Dáil is told Minister to recruit panel on nursing homes

Group to have public health expert, geriatrician, nurse and public interest representative

A senior nurse will be part of the proposed expert panel on nursing homes. File photograph: The Irish Times

A senior nurse will be part of the proposed expert panel on nursing homes. File photograph: The Irish Times


The establishment of a nursing-home expert panel has been announced by Minister for Health Simon Harris.

Mr Harris told the Dáil there had been “particular focus on the challenges in the nursing home sector and it remains an absolute priority for me”.

He added that it is a “crucial aspect of good planning” in navigating the coronavirus landscape to “ensure the best possible safeguards are in place to protect the many people who call nursing homes their home”.

The four-member panel will be chaired by a public health expert and also include a geriatrician, senior nurse and public interest representative.

Speaking in the Dáil during an ongoing debate on the impact of the Covid-19 crisis on the health service, Mr Harris said the reproduction rate, the rate at which an infected person transmits the disease remains stable “at around 0.5”. The Rnought rate as it is also know, is between 0.45 and 0.63.

“For four weeks in a row, this number has remained significantly below 1,” he said. “Four weeks ago, our case numbers were in the region of 400-800 every day. This week, for four days in a row, our cases numbers have been below 100. This day last month, 774 people were in hospital. Today, 367 people are in hospital. On April 21st, 132 people were in ICU [intensive care]. Today, that number is 49 people.”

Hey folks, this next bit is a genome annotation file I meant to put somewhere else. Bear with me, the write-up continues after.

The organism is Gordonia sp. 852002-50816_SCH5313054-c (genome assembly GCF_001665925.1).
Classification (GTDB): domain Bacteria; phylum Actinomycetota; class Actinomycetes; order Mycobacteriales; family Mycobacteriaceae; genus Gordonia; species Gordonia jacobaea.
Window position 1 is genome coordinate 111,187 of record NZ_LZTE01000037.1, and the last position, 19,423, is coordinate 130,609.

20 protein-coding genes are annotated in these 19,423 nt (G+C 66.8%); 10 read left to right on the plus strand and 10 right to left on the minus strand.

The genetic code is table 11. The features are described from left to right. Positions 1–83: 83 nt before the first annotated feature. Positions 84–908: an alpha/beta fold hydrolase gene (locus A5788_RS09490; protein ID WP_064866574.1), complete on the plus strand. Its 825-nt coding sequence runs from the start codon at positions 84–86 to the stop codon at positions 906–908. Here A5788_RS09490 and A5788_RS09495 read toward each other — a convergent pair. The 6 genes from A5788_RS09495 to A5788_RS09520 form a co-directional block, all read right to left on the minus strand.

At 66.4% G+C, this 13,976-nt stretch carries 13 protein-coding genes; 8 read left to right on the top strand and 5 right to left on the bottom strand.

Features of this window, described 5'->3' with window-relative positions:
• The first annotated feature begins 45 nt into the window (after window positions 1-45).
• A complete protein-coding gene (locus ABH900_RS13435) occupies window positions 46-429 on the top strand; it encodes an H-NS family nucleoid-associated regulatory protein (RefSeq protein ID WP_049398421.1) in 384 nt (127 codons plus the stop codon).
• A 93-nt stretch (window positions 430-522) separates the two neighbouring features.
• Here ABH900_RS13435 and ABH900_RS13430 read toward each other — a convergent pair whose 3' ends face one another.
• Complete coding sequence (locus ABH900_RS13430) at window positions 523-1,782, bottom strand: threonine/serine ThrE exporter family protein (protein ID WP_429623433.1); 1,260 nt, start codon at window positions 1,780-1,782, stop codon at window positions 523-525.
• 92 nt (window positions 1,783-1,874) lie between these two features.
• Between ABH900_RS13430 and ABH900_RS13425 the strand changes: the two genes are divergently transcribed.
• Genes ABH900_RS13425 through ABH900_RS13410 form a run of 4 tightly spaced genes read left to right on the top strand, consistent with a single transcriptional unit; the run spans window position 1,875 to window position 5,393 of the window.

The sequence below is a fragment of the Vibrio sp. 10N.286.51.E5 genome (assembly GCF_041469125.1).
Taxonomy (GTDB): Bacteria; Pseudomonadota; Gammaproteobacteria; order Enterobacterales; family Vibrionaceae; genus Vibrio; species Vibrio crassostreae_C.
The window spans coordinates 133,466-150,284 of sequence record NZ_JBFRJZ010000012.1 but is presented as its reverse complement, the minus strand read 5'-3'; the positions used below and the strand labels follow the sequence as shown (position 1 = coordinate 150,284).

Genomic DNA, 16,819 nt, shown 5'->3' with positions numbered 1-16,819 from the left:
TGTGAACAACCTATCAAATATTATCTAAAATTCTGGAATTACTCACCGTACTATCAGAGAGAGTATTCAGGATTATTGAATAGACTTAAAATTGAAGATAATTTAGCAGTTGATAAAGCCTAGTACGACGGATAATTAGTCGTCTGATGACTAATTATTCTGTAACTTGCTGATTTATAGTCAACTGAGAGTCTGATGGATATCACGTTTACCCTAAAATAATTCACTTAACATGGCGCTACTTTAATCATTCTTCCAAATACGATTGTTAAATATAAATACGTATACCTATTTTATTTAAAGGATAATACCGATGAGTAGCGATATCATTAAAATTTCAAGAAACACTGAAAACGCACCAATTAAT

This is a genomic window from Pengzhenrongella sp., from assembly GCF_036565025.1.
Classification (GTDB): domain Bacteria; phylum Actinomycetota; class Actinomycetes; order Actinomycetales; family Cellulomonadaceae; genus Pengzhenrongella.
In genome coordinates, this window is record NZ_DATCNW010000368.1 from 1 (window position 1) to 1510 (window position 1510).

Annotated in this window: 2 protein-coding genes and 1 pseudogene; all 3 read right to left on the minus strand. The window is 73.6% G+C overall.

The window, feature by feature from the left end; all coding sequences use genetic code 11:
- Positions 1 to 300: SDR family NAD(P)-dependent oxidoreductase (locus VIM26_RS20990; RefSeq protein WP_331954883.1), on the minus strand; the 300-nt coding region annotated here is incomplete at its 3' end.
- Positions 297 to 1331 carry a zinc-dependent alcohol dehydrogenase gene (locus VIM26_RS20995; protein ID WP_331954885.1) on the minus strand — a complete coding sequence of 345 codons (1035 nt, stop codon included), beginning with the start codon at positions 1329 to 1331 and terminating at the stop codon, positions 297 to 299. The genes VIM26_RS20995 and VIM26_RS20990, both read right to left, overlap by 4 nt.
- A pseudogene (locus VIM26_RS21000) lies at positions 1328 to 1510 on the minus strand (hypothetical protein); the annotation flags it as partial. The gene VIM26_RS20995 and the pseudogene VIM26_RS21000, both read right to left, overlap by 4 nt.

The recovery rate has reached 87.1 per cent and 258 people have been discharged from intensive care. He also said that of 16,064 cases 58.6 per cent did not have an underlying condition.

The Minister said beginning reopening the economy was a result of the efforts of the Irish people. But he warned that “if we do not stay smart it will come forward again. The progress made is contingent on our actions.”

He said “we will continue to live with this virus and its impact for a long time to come” and it is important to plan for the future. It is also critical to examine what had happened in nursing homes, the measures adopted so far and to consider international experiences, approaches and identify any further best practices.

He said “getting back to normal will not mean going back to the way we were before. So it needs to be understood that while we have this clinical roadmap . . . we will have to remain flexible and capable of responding to any changes in the behaviour of the virus.”

Addressing the issue of clusters in meat processing plants where there are 16 outbreaks with 828 cases, he said Health Service Executive established a national outbreak-control team and specific guidance has been issued to all meat factories.

Will Nursing Homes Ireland be represented?

So far between 55 per cent to 60 per cent of employees in meat factories diagnosed with Covid-19 have recovered and returned to work, he said. The National Public Health Emergency Team would consider the issue on Friday.

Fianna Fáil TD Mary Butler called for Nursing Homes Ireland (NHI) to be represented on the taskforce.

Mr Harris said NHI had been informed about the taskforce and the panel would engage with stakeholders, but he did not plan for them to be on the expert panel.

He told Sinn Féin health spokeswoman Louise O’Reilly that the passenger locator form for those arriving in the State was still on an “administrative” basis. But he would address Cabinet on the issue this Friday and he believes the forms should be put on a statutory footing.

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